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The Energy Vitamin

Unlocking the Door to Energy

A lot of people think of B vitamins also known as the energy vitamins are
more like keys that unlock the energy we all long for.

Fatigue, irritability, poor concentration anxiety and depression—all can be
signs of a B vitamin deficiency. That’s because compounds in the B complex are
needed for everything from the healthy maintenance of brain cells to the
metabolism of carbohydrates, which is the brain’s source of fuel. B’s are also
necessary for production of neurotransmitters, which regulate mood and conduct
messages through the brain.

The B complex includes B1 (thiamine), B2 (riboflavin), B3 (niacin), B6,
pantothenic acid, biotin, B12 and folate, also known as folic acid on vitamin
bottles. It also includes choline, a nutrient found in eggs that is needed to
produce cell membranes and may slow age-related memory loss.

It is impossible to say what B vitamin is the most important.They all have important roles,” says Roxanne Moore, a registered dietitian at the Maryland Department of Education and a spokeswoman for the American Dietetic Association. A varied, healthy diet of lean meats, colorful vegetables and whole grains will usually cover the bases.”

The subgroup of B6, B12 and folate is the subject of much research. Sufficient intake lowers rates of birth defects, cardiovascular disease, depression, dementia and Alzheimer’s disease. The three work together and even marginal deficiencies have large effects.B6 and B12 contribute to the myelin sheath around nerve cells, which speeds signals through the brain. B12 and folic acid together are needed for making normal cells, including blood cells. Inadequate B12 or folic acid can yield blood cells unable to carry vital oxygen to the brain.

Only rarely are the effects of a B vitamin deficiency clear-cut. The Centers for Disease Control reported that two children had severe motor and language skill delays because of a deficiency in vitamin B12. They had both been breastfed by vegan mothers who were also deficient in B12.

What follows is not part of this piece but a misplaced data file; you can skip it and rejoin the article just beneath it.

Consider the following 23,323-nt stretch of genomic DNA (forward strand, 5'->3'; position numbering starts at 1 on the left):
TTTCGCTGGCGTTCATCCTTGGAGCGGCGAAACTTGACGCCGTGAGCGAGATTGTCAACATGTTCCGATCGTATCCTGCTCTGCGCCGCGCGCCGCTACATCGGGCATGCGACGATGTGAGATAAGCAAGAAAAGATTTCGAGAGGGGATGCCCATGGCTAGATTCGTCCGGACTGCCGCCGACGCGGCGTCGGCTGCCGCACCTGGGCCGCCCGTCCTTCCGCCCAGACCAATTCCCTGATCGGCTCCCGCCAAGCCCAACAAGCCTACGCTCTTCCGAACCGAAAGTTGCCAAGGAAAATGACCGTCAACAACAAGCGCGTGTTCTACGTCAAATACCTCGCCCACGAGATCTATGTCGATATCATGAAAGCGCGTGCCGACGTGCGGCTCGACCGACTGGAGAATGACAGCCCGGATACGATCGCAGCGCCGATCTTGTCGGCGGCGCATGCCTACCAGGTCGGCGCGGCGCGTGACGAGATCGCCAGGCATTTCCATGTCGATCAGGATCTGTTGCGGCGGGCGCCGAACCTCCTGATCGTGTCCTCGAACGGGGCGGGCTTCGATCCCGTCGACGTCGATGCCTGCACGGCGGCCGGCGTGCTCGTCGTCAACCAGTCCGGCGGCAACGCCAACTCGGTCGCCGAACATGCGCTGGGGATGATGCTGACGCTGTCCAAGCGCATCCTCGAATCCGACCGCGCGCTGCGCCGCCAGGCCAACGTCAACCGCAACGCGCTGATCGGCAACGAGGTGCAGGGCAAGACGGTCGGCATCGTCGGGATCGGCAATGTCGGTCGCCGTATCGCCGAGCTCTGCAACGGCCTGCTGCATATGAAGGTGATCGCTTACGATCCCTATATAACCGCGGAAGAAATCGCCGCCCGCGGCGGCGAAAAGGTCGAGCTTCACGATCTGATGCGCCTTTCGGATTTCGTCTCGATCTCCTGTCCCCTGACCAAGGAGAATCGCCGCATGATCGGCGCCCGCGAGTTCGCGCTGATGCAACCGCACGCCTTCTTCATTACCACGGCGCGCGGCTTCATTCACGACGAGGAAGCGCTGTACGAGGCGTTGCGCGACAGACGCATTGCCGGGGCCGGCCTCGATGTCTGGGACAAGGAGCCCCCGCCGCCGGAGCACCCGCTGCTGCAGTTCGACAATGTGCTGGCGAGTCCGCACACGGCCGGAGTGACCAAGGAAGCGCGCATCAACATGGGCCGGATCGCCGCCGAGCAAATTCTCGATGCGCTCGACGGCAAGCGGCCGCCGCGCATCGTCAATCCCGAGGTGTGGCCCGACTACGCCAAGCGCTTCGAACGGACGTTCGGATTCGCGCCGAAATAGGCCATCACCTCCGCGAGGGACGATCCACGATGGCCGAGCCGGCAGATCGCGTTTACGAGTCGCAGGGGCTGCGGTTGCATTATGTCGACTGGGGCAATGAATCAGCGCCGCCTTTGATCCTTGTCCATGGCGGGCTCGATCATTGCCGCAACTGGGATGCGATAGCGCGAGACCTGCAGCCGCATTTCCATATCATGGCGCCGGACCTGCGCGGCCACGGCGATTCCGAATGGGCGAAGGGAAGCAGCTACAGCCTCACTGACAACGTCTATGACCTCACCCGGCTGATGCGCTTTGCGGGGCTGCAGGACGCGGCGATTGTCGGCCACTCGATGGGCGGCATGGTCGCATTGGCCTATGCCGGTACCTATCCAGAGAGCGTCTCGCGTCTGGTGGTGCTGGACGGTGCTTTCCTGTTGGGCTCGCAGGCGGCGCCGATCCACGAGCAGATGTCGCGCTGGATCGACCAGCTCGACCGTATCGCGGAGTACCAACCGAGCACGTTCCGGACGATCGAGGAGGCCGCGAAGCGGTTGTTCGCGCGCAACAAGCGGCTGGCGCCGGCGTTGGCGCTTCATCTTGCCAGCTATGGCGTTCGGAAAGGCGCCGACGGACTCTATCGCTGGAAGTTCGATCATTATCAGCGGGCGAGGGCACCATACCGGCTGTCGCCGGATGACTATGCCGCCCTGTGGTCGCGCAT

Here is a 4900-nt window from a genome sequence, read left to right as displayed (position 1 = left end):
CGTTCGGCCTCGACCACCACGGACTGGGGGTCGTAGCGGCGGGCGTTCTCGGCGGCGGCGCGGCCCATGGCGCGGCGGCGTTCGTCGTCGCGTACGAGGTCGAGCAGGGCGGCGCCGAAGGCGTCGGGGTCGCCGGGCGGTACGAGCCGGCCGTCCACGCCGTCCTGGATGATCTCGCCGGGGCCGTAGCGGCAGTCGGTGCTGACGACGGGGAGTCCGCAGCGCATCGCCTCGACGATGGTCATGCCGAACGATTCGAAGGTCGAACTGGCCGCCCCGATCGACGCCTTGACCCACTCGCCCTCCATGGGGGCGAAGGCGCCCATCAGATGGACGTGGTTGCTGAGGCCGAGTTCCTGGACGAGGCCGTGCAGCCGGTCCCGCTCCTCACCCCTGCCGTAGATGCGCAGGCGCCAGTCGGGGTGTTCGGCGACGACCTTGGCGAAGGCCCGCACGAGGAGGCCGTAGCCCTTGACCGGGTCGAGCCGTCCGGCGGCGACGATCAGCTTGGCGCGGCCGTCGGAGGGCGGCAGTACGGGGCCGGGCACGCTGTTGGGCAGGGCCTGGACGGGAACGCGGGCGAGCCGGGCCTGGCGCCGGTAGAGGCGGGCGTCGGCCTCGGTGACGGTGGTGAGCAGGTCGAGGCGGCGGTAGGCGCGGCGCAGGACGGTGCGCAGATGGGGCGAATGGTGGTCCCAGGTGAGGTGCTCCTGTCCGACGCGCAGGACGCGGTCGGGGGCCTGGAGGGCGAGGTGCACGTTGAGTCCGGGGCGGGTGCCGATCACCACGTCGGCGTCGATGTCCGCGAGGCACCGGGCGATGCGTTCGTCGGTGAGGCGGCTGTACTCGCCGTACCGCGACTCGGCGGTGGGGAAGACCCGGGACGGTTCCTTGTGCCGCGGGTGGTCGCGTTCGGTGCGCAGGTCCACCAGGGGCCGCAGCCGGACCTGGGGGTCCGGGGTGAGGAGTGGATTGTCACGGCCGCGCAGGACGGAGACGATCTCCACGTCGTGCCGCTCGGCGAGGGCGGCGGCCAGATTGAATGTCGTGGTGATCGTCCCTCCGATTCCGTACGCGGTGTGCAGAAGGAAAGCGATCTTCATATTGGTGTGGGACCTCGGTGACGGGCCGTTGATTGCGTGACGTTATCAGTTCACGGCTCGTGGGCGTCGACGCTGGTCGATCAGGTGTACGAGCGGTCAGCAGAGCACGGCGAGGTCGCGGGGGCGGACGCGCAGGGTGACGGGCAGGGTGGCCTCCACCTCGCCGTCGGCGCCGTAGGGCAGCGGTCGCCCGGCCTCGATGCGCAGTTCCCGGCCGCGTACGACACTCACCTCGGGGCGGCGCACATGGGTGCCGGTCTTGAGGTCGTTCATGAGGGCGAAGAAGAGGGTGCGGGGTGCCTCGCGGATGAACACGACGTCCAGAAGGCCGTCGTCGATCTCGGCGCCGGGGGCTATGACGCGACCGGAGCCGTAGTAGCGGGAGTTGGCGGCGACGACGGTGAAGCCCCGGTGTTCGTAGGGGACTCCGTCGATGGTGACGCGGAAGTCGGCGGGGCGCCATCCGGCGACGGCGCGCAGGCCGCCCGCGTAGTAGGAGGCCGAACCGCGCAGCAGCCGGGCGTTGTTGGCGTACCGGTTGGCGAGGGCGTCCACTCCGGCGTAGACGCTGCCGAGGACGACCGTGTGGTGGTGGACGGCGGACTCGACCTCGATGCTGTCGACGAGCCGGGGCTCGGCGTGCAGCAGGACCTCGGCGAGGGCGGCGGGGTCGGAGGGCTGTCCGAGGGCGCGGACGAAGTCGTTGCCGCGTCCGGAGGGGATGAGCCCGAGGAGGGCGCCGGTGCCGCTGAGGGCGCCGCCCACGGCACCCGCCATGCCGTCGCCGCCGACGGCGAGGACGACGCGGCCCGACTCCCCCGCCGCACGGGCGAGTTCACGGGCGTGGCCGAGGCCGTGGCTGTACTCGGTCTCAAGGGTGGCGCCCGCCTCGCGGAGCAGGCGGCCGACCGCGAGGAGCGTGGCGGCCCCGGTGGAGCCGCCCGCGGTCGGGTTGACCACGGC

The vitamin occurs naturally only in animal products, although many cereal
and soy products are fortified with B12, among others. Both children quickly
improved after eating a new diet, but both also had lingering language and motor
problems a year after treatment.

"The problem doesn’t affect just vegetarians,” says Maria Elena Jefferds,
Ph.D., a CDC epidemiologist. “There are plenty of non-vegan Americans who don’t
pay enough attention to what they eat and lack basic nutrients.”

The key is a varied diet. The importance of some nutrients are only now
emerging.

This post is contributed by a community member. The views expressed in this blog are those of the author and do not necessarily reflect those of Patch Media Corporation. Everyone is welcome to submit a post to Patch. If you'd like to post a blog, go here to get started.

Susan Murray September 28, 2012 at 02:28 PM
Thanks for this information, Jackie and nice to see you on Patch! One question: do you know if vitamin B level(s) are generally part of a standard blood workup done for annual physicals? Or is there a certain workup we should request from our doctor to get that included?
Jackie Mery September 30, 2012 at 04:51 AM
Hi Susan, Vitamin B is not generally part of a work up. I would specifically request to have your B levels checked. I hope that answers your question.

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